Jairo wrote: "I live in a Mexican/Latino based community. Some find it surprising because the Mexican culture is full of spices and meat ... I ran an after-school club called Students for the Ethical Treatment of Animals my freshman year. We made sure to be recognized in school by requesting a veggie burger for our lunch menu. We talked to the lunch personnel until we got it established. I have also been a major part in my school's community garden." Jairo helped with the setup of the garden and became the Garden Team's student president. He stated, "I teach people how easy it is to get a decent snack and meal out of the garden. My biggest success is my delicious ceviche, in comparison to its counterpart. Everyone loves it and they are surprised that it is vegan."

Jairo says he has attended various protests and proudly led protests himself with students from his animal rights club. At first, "No one believed that I was an activist because I was a quiet kid in school."

"I made a decision to major in business management ...with a bachelor's degree in business. I will know the ins and outs of owning a business and open my very own vegan restaurant. It will be named El Vegan. With this alone, I will show the mouthwatering food that is offered and therefore contribute to my community, with a healthier outlook."

Jairo says he does not want to be looked down on as a "helpless" minority. "I am Latino. I am vegetarian. I am a fighter, and I am an achiever. I set goals for myself and with my commitment and determination, I do as much as possible to get them done. I love community service. I like knowing that I have an input in the structure of my community. The more people see how we can help each other out, the less violent our streets will be. The path to equality and peace is through service and understanding."

Andrew Puccetti, Illinois

In eighth grade Andrew was on a biology field trip to a farm. He said, "When we first got there, they passed around a chicken and let us hold her and bond with her. It was then that they told us our first 'experiment' would be chopping this chicken's head with an axe and dissecting her ... On this same trip they took two of my classmates hunting and killed a deer ... The day after the trip I immediately stopped eating meat and decided that I would dedicate my life to speaking up for animals, because they cannot speak for themselves. It was a little later that I learned further about our food industry and chose to become a vegan."

Not too long after this trip, Andrew discovered that the Humane Society of the United States had a student advisory board. "I emailed them to see how I can become involved and they asked me to become a member. On this board, I advised the organization on how they can best reach the youth with a message of compassion for animals. It was there where I met a girl not too much older than me who had started her own nonprofit organization. I was extremely impressed and inspired. It was then, at age fourteen, that I started Live Life Humane (www.LiveLifeHumane.org)... Along with these accomplishments, I have been on the youth advisory boards for both peta2 and Mercy for Animals, advising them on their campaign. As someone who was so dedicated to educating young people about vegetarianism and showing compassion towards animals, I became a youth outreach intern with Mercy for Animals... Another organization I have been involved in is Youth Empowered Action (YEA) Camp, a summer camp that empowers teenagers to take action on a cause they care about." YEA Camp is all vegan. Andrew was an intern and counselor-in-training for three summers.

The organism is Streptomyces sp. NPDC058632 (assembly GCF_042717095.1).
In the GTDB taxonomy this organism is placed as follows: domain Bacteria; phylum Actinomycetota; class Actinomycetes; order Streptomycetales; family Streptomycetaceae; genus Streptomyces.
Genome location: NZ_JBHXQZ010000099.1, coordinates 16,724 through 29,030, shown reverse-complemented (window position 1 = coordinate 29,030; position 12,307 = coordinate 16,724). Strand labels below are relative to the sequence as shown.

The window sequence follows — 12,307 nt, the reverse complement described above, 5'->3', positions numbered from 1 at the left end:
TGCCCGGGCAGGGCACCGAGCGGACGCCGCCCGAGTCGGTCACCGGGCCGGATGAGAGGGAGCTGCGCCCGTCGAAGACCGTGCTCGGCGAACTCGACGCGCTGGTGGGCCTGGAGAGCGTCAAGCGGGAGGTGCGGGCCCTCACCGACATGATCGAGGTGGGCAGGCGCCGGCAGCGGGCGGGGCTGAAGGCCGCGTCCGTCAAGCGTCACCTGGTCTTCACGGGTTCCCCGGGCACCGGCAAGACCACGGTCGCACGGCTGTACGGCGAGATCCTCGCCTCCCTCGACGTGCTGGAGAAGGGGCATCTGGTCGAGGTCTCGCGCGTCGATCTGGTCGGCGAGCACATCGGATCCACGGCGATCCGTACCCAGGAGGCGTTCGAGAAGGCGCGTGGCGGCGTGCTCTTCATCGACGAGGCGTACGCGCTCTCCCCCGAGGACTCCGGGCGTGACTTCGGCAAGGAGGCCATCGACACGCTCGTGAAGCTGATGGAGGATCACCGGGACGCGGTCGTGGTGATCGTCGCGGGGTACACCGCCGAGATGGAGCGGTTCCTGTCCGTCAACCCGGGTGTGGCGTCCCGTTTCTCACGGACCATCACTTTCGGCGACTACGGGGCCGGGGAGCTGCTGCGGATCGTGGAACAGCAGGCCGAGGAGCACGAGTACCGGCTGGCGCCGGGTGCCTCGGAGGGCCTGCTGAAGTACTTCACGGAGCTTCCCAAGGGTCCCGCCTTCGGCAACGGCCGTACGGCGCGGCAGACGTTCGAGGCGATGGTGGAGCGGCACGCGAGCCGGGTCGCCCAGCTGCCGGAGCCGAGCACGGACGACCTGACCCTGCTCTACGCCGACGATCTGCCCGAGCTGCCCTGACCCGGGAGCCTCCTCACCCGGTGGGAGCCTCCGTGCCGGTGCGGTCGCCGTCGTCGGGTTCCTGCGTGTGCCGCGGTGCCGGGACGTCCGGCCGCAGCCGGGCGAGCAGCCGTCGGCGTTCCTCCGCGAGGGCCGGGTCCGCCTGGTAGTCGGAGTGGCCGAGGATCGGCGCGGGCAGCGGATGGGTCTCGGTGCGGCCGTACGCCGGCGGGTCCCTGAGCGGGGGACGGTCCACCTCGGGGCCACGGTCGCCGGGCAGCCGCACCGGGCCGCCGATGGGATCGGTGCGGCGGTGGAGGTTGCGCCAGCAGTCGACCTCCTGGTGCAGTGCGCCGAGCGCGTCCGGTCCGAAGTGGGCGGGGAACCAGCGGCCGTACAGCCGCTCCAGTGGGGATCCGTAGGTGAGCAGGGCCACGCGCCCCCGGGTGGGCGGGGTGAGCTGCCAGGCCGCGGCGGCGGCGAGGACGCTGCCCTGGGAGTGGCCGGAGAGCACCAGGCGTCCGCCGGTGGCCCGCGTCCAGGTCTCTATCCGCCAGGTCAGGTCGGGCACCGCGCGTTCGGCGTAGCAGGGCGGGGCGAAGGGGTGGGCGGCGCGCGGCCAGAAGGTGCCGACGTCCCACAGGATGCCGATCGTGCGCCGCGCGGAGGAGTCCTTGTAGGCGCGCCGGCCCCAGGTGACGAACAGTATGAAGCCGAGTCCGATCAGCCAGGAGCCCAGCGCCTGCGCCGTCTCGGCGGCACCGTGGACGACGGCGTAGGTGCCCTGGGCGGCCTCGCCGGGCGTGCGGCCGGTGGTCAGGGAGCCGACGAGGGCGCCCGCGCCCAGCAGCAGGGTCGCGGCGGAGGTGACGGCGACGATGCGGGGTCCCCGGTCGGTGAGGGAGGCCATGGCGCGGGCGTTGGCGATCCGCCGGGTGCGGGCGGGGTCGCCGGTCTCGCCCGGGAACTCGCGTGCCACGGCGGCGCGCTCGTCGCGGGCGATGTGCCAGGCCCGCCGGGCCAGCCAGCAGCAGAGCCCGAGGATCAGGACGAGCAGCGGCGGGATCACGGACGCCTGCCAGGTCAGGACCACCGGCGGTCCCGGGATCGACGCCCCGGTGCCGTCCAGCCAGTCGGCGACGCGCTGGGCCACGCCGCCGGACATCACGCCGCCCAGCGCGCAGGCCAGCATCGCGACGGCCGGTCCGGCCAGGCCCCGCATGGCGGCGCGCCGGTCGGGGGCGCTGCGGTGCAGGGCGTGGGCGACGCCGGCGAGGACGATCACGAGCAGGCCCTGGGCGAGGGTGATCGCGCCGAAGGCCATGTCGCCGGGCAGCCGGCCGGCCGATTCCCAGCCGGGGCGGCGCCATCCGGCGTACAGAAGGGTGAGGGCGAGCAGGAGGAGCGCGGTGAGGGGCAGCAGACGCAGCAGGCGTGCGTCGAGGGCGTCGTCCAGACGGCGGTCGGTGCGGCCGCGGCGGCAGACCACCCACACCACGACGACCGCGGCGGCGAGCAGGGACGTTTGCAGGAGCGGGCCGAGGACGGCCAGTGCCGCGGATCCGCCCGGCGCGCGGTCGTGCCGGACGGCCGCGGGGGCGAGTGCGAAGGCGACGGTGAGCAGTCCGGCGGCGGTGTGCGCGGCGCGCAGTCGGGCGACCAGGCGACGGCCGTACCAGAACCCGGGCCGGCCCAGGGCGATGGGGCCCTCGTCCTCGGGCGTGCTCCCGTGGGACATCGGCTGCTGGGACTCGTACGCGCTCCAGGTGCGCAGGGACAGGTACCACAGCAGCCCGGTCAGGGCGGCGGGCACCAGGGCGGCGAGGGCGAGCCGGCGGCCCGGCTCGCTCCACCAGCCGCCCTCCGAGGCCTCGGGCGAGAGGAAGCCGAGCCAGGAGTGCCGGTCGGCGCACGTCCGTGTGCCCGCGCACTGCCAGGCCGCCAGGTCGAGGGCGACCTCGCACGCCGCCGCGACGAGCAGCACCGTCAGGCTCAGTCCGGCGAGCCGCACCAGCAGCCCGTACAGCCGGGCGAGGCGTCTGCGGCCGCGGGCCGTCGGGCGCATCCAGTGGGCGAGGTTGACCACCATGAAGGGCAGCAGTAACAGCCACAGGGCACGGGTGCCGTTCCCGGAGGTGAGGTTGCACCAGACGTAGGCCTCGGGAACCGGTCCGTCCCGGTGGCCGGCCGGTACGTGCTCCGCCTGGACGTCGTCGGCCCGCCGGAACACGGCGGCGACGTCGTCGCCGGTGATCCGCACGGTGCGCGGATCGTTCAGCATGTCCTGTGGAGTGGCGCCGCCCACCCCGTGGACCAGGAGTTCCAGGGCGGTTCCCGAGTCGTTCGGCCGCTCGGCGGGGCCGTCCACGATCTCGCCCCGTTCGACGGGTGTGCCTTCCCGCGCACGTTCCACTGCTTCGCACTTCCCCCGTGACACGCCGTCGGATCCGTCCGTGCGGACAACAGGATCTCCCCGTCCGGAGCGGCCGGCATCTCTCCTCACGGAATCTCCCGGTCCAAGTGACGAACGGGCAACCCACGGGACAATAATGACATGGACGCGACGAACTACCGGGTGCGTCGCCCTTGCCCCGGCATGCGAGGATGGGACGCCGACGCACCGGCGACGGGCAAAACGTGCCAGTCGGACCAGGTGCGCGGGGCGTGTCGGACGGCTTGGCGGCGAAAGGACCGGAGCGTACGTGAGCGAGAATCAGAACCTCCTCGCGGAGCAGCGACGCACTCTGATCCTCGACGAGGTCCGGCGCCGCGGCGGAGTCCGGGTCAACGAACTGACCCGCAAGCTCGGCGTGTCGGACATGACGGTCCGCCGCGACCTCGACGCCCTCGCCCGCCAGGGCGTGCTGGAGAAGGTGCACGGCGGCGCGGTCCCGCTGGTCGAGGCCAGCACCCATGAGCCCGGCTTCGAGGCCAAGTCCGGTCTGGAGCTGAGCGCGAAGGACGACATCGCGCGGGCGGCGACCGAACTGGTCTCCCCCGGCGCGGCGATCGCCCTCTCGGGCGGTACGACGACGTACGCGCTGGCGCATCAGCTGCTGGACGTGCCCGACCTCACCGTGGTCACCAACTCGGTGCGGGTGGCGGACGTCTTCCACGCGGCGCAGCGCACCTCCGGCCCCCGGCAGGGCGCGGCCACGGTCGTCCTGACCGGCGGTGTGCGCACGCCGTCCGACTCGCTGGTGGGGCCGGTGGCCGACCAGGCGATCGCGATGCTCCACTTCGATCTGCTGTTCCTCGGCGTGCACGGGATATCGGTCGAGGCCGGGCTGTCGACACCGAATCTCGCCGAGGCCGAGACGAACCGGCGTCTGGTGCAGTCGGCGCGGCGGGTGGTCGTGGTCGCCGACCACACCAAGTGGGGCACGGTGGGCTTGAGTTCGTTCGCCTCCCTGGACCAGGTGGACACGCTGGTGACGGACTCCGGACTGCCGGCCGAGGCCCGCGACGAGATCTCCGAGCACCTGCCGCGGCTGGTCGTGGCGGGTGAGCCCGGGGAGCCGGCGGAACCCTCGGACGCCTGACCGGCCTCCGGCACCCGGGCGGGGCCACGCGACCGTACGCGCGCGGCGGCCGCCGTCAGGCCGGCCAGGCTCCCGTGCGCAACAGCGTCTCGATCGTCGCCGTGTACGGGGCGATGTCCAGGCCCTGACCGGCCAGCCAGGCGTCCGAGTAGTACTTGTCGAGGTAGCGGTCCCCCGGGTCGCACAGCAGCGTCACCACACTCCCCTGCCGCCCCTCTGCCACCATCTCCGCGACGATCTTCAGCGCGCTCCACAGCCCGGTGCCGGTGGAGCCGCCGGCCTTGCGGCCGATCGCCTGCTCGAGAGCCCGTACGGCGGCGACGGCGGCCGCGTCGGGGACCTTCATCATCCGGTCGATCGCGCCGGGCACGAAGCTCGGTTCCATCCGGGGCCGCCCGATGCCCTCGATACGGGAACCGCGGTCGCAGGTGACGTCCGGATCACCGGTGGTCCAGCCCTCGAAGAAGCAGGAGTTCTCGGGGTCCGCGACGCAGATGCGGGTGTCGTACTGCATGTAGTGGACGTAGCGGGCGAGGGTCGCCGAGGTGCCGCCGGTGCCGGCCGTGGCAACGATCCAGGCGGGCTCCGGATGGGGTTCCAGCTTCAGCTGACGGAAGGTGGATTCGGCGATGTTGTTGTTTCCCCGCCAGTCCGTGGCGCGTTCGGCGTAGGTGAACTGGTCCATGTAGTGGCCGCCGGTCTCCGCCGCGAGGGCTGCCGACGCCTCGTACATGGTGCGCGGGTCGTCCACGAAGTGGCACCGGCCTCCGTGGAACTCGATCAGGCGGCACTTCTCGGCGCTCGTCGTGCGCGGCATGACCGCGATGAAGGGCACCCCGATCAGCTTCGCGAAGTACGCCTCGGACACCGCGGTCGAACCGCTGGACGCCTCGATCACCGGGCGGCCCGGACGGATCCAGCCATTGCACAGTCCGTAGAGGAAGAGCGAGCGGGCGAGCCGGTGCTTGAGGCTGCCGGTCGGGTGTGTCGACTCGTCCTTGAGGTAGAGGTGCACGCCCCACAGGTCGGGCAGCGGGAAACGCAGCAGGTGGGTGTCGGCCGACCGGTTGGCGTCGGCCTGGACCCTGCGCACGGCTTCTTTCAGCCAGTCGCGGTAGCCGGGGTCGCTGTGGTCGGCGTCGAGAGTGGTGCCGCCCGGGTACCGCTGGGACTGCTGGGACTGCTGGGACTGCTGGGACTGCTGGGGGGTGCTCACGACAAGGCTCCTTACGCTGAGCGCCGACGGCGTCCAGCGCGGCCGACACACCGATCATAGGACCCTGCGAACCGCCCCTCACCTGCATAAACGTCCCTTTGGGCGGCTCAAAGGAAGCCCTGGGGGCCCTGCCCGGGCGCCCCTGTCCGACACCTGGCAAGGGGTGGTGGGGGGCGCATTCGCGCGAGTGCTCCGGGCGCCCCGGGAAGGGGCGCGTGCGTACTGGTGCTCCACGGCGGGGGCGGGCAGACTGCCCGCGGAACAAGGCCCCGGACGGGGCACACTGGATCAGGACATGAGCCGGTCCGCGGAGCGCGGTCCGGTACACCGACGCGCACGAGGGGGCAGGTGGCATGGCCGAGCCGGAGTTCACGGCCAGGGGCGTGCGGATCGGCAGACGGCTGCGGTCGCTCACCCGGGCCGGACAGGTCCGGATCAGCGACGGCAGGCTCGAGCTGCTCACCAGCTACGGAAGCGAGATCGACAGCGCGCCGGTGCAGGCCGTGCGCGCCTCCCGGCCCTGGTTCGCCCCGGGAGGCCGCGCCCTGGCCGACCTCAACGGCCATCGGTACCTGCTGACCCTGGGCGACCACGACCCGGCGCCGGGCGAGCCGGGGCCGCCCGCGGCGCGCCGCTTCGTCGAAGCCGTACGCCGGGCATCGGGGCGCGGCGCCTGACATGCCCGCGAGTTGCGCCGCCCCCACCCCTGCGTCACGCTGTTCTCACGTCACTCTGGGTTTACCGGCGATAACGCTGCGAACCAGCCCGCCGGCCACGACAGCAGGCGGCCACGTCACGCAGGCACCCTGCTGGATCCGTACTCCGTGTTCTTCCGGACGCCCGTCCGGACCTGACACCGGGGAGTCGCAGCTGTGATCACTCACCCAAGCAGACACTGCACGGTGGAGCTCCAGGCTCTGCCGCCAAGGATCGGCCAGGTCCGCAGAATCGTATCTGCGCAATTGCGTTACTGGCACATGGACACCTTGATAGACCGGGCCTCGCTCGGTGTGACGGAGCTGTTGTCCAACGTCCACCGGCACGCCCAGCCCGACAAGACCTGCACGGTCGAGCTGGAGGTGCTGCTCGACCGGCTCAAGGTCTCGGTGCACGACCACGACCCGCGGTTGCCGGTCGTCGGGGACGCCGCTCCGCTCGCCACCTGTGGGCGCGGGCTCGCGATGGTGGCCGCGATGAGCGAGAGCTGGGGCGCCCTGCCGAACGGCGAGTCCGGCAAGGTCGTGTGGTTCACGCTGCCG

"A huge thing I learned in my activism career is to only take on what you can handle, and only work on the effective projects. I now try to take on the projects that I know will save the most animals. I am lucky in that I know exactly what I want to do with the rest of my life, as I have chosen to dedicate my life to helping animals. I plan to get my undergraduate degree in biology and then apply to veterinary schools ... There are also not too many vegan veterinarians and I would like to set an example for that community ... Awarding me a scholarship is an investment in the future of the vegetarian movement as a whole. I will be working to help animals and spread vegetarianism throughout my career. I plan to be involved in the vegetarian movement for my entire life. The (scholarship) money will truly be used to make the vegetarian movement stronger."

To apply for the 2016 scholarships, go to https://www.vrg.org/student/scholar.htm.

To financially support additional scholarships or internships, you can donate at

The Vegetarian Resource Group
P.O. Box 1463
Baltimore, MD 21203
or call (410) 366-8343.